He singled out Tlaib, who accused Israel of bombing Al-Ahli Araba Hospital in Gaza City even though Israeli and American forensic evidence demonstrated that the destruction was caused by an errant rocket fired by Palestinian Islamic Jihad. As of this writing, Tlaib’s tweet is still up on X (formerly Twitter).

“It’s completely irresponsible. There are people who have an interest in this conflict and are flaming it and spreading it,” Ruderman said.

Ruderman points out that recent polls show that the American people are hardly in lockstep with the mindset of “The Squad.”

“The majority of Americans are solidly behind Israel. They see this as a fight between good and evil,” he said.

‘Inability to protect Jewish students’

While Ruderman believes that “The Squad” doesn’t pose a threat to the U.S.-Israel relationship down the road, he can’t say the same for elite American institutions that are making their campuses an increasingly hostile environment for Jewish students.

“Things are bad in the United States. It’s not just anti-Israel sentiment but antisemitic sentiment. You’re seeing schools like the University of Pennsylvania calling for Jewish genocide,” Ruderman said, referring to a recent rally where a speaker claimed that the Israeli civilians murdered in the Oct. 7 attack were “legitimate targets.”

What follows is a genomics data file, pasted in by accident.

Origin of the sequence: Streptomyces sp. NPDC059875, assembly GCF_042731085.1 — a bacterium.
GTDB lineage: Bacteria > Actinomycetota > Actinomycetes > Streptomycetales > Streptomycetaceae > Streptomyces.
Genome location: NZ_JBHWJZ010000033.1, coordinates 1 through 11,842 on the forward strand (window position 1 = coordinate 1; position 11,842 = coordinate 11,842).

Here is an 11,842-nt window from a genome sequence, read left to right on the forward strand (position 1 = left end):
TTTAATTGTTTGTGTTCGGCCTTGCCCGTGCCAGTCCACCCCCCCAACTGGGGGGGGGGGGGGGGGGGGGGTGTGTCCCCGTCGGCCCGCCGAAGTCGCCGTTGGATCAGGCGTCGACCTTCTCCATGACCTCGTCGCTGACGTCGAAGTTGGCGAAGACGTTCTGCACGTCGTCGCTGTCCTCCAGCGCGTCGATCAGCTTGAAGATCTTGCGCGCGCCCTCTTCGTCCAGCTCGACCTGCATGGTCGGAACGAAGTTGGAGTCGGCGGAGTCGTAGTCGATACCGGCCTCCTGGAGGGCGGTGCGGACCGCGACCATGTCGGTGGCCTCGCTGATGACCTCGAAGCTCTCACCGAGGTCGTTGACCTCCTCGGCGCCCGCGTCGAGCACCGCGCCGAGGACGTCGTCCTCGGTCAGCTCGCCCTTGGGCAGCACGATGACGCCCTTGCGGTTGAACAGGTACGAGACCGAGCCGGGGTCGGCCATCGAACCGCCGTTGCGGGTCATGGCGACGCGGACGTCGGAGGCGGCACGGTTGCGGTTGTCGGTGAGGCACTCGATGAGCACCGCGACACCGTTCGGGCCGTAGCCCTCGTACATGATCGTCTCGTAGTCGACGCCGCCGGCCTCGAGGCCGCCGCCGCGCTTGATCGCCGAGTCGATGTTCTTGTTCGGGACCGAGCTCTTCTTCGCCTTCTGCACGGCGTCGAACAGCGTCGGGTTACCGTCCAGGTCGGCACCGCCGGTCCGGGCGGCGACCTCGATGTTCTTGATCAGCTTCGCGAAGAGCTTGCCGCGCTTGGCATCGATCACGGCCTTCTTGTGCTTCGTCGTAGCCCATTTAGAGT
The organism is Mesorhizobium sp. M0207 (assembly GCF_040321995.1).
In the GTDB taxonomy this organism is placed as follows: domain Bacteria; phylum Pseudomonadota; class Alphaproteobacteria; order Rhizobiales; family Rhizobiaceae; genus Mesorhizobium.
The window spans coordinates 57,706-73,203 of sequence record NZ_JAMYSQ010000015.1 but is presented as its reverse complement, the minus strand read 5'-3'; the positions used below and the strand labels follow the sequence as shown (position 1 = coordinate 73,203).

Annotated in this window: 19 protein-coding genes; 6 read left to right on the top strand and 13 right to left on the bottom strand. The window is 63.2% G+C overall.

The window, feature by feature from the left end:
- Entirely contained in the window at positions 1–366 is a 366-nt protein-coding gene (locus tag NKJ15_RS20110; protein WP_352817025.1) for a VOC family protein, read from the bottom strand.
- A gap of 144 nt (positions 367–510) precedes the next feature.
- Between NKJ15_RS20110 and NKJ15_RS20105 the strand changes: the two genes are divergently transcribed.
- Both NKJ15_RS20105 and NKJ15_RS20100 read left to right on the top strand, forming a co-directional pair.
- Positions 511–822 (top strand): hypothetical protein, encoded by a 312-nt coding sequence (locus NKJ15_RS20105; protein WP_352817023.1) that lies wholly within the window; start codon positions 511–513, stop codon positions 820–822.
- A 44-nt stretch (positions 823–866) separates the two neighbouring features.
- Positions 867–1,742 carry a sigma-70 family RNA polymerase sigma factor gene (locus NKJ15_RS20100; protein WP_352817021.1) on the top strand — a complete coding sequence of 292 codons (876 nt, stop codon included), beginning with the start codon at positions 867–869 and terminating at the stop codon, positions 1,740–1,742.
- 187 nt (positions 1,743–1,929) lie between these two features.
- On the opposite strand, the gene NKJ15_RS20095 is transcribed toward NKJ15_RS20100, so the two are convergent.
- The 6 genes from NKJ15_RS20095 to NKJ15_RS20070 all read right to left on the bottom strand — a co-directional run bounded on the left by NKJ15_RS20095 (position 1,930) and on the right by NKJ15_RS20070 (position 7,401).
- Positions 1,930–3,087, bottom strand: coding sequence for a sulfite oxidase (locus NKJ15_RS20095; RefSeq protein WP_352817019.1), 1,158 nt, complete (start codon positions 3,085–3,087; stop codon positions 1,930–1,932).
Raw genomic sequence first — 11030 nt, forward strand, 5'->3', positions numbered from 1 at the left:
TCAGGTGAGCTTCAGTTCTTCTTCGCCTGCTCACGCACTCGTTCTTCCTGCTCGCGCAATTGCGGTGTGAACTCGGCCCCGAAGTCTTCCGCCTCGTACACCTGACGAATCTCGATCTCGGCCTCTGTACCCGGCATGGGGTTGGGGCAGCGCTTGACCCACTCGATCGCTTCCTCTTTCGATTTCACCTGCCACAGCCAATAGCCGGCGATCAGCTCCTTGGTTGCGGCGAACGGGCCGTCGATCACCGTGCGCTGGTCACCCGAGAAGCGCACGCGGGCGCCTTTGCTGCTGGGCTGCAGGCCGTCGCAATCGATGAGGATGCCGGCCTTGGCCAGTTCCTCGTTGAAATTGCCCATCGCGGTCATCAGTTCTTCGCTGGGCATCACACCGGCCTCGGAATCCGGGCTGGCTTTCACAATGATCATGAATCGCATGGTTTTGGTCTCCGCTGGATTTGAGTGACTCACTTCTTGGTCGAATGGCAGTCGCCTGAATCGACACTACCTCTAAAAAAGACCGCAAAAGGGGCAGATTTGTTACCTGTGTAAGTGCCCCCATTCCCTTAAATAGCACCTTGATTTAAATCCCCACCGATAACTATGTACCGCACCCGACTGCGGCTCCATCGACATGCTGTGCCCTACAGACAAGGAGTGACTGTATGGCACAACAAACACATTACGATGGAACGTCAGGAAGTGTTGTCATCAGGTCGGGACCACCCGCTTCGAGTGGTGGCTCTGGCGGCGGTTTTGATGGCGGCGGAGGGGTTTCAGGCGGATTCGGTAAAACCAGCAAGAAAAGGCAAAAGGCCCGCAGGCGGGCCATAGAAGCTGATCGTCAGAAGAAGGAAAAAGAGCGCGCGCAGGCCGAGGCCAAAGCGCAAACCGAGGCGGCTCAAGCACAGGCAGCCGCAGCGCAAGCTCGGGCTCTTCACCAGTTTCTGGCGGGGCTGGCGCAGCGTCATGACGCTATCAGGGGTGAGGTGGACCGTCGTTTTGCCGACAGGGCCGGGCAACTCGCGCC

“College campus leadership has been very weak. Not only in their inability to decry the worst recent atrocity to happen to Jews but their inability to protect their own Jewish students. I have no problem with supporting the rights of Palestinians, but when you dismiss the fact that the leadership in Gaza is run by antisemitic terrorists, then you’re not smart at best or lost your humanity at worst,” he said.

Higher education in the United States prides itself on protecting its minority populations but fails to consider Jews as such, he noted. “Jews aren’t seen as a minority. Shame on these universities who see themselves as world centers of learning.”

“There are many brave Jews standing up on college campuses who are defending Israel. They’re documenting these actions being taken and statements being made by students, so people understand there are consequences for their words. It’s a difficult time for Jews. Most understand that this is not just a fight for Israel but a fight for the Jewish people as a whole,” Ruderman said.

Since the Oct. 7 terrorist attack, the Ruderman Family Foundation has pledged more than $600,000 in emergency relief grants, including grants to support mental-health services and strengthen civil defense systems in the ultra-Orthodox community.

“Everyone knows someone who has either been killed or taken hostage. Everyone is going to funerals and shivas. The current government is not functioning. It’s on Israeli society and private organizations to protect their own people,” Ruderman lamented. “This is the worst crisis Israel has experienced since 1948.”

Despite these hardships, the fact that most Israelis are doing whatever they can to help and that Jews in America are beginning to understand that this war is very much one of Israel’s survival gives Ruderman hope for the days ahead for Israel and humanity as a whole.

Originally published by Israel Hayom.